Parenting Dilemma

Our daughter is starting to exhibit weird behavior. For the last few days, she has been taking common, everyday items from around the house (e.g. books, a box filled with LiteBrite pieces, an egg she colored in school) and wrapping them in wrapping paper, tying them up in bows, then pretending that they’re gifts to her. Is this some desperate cry for help? Is she so starved for stuff that she’s creating an imaginary universe full of “gifts” from “friends” who care? I always suspected I’d drive her into therapy, but I never thought it would be over this trying-not-to-buy experiment.

Then to add to my guilt and bewilderment, she started asking some tough questions about the allowance we recently started giving her. She receives $.75 each week if she cleans her room once, cleans the playroom once, and then does normal stuff like get ready for school on time without my evil drill sergeant act. I made 3 little jars for her, and out of her allowance she puts a quarter in savings, a quarter in to give away to others, and a quarter in to spend. Today, after counting her big spending money, she said “but hey, I thought we weren’t buying anything? What am I going to do with all of this money?” The girl is racking up some serious dough–I don’t know how long I can hold her off!

I’m trying to teach a little financial and environmental responsibility here…what would you do?

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3 Responses to Parenting Dilemma

  1. BeLinda says:

    My son and I plan what he is saving his money for. I try to keep him thinking about the plan instead of wanting the instant gratification of the cheap thing he takes an interest in on our latest trip to wal-mart. He is planning to save up about $30 to buy a lego set. The last time he saved up $60 and also bought a toy for his little sister out of his own money so she would not feel left out! Maybe you need a good toy catalog and a chart for a special toy to save towards.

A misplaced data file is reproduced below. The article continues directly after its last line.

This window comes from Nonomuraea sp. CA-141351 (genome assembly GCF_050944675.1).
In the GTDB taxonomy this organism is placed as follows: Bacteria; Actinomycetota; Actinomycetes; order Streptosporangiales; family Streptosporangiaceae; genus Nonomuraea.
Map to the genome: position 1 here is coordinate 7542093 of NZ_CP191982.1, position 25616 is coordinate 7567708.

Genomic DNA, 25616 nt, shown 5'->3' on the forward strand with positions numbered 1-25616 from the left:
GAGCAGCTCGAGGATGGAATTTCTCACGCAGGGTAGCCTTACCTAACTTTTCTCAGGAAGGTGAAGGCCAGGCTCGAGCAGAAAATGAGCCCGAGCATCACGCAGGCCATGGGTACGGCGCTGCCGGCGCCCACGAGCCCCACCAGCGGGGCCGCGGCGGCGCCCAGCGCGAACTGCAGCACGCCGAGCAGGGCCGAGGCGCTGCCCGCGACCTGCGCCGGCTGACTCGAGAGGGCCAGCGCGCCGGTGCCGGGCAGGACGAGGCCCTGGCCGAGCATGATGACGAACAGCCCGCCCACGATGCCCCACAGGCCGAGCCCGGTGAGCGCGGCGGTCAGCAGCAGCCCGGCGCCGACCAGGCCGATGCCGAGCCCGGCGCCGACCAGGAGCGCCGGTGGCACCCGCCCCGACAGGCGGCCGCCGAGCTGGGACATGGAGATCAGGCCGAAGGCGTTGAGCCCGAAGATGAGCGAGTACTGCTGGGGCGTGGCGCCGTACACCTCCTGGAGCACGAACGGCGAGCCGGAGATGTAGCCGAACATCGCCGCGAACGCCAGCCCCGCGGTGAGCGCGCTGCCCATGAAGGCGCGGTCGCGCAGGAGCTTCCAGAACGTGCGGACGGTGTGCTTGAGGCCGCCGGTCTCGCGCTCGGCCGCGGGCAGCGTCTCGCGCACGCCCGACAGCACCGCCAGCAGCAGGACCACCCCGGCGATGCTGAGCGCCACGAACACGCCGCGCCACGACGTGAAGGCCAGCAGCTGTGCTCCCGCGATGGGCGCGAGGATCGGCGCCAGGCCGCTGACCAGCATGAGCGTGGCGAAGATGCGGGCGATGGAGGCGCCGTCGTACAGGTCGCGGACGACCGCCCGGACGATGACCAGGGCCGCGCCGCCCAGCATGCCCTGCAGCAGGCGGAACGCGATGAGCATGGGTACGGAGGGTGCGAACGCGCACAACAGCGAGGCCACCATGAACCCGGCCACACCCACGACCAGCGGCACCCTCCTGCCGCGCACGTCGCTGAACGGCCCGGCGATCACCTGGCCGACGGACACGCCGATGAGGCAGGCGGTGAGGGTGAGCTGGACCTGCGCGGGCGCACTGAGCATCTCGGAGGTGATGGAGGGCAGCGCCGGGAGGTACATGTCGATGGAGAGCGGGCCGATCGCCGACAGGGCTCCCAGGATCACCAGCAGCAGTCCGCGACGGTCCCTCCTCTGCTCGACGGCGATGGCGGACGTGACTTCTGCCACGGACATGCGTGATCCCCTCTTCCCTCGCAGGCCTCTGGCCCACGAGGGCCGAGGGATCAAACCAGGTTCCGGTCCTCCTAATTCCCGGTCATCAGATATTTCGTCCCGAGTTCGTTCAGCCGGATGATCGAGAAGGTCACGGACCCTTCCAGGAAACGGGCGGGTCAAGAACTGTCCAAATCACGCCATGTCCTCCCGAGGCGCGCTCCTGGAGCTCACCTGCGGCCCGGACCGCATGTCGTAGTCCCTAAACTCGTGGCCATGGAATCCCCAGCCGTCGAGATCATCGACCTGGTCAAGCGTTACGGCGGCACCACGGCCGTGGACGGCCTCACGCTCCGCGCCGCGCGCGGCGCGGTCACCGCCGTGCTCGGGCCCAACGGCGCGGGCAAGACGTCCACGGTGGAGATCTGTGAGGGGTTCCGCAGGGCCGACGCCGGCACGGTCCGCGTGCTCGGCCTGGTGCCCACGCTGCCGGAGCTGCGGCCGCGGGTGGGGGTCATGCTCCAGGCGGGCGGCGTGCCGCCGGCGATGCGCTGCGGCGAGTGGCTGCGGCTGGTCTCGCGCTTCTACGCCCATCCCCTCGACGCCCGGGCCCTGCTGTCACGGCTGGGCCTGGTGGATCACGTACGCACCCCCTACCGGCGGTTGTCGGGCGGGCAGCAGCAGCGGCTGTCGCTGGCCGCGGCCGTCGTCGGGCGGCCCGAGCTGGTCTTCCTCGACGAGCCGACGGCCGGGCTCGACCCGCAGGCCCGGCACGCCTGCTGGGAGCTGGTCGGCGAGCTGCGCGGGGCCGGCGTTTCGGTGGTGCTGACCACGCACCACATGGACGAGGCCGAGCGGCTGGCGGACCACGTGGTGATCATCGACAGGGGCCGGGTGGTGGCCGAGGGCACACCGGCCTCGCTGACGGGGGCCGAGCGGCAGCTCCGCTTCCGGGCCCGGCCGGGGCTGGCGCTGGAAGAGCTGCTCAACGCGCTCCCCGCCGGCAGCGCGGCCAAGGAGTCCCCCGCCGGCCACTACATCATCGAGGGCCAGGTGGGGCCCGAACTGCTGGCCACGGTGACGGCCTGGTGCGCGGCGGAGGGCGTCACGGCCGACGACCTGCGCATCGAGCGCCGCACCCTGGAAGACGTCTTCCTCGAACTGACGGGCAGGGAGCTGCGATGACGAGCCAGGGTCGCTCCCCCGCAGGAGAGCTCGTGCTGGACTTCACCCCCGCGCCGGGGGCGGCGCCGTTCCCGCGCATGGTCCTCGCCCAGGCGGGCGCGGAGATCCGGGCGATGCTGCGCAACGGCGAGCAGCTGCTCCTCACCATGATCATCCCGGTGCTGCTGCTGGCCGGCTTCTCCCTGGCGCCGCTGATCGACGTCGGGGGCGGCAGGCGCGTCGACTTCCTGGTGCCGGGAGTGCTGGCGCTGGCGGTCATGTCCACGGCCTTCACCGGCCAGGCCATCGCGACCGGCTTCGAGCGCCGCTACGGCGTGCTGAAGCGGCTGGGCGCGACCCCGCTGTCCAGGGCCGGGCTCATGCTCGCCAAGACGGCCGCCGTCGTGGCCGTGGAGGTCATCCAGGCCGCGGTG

2. Kari says:

    I just found this site (via Naked Ledger) today, and have already read back through the beginning. I love it! Noble goal, and even if you fall a little short, better something than nothing, right? Already you inspired me to skip the soda with my lunch. Baby steps. =)

    Let me hedge my further comments by saying right up front that I’m a whopping 23 years old, unmarried, and don’t have the faintest clue what it takes to be a parent. I’m not claiming any particular wisdom. I was a child in a family that had to “do without” pretty often (and remember what it felt like), and have some experience working with emotionally disturbed children, and there ends my credentials.

    My best guess is that, yeah, she’s missing the shopping. New things make a kid (and me, for that matter) feel special and valued. Maybe you can help her become aware of those emotions and how she can find them other ways, like spending time with family or being proud of her schoolwork. As for her allowance… Good luck! I can distinctly remember my mother’s voice (“You don’t need it, we’re not getting it!”) and my certainty that she was the worst mother ever. A decade later, though, I love her for it. I’m surprisingly financially responsible for someone my age, and I know I owe 99.7% of that to my mom. All the same, I could totally understand making her allowance an exception to the rule, since the idea is to teach her good decision making by giving her decisions to make.

    However you handle it, I wish you the best of luck, and will be sheering you on and checking back in for updates. Thanks for such a great blog!

  3. Angela says:

    I’m so glad I found out about this site from the Naked Ledger. I’m reading all your posts too and thought this one was very funny, esp. the evil drill sergeant phrase. I don’t have any advice but am cheered by Kari’s post about what her Mom taught her about financial responsibility. Maybe your example to your daughter will do the same thing.

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